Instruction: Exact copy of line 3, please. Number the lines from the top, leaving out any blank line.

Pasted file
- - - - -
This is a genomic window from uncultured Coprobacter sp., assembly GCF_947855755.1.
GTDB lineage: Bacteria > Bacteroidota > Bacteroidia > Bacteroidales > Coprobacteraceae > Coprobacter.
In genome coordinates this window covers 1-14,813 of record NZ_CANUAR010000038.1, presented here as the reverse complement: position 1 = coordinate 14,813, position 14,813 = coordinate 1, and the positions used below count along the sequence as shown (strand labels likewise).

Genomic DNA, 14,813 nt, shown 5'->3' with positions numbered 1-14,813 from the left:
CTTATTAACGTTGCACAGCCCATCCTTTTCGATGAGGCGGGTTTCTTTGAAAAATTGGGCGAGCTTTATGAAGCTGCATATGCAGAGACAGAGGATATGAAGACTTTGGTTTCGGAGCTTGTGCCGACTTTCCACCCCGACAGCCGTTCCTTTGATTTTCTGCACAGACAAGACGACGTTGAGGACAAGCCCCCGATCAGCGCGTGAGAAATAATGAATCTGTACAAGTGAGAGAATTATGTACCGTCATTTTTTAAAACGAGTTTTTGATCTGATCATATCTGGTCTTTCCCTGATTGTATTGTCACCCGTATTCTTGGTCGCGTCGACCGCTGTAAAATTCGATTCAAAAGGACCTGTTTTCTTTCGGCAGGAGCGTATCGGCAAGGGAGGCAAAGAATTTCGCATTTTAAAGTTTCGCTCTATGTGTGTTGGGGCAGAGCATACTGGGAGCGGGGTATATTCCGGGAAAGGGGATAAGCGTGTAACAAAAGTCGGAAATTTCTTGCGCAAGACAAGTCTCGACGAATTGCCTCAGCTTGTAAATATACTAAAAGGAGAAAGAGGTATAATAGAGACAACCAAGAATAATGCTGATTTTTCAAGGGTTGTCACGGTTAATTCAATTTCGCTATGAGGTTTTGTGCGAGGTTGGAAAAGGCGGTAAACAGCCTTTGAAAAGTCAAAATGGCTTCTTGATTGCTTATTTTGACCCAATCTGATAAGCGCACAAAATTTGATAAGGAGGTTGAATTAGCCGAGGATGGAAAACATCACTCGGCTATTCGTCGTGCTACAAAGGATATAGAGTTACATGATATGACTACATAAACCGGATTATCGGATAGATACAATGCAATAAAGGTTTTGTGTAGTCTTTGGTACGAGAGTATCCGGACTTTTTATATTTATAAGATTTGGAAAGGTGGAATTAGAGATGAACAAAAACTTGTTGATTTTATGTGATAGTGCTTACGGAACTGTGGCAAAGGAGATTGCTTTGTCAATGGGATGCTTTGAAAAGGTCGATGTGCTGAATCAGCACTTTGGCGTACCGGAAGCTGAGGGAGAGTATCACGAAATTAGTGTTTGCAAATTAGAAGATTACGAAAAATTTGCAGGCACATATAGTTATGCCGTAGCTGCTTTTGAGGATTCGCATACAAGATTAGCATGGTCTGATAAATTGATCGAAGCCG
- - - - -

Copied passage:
In genome coordinates this window covers 1-14,813 of record NZ_CANUAR010000038.1, presented here as the reverse complement: position 1 = coordinate 14,813, position 14,813 = coordinate 1, and the positions used below count along the sequence as shown (strand labels likewise).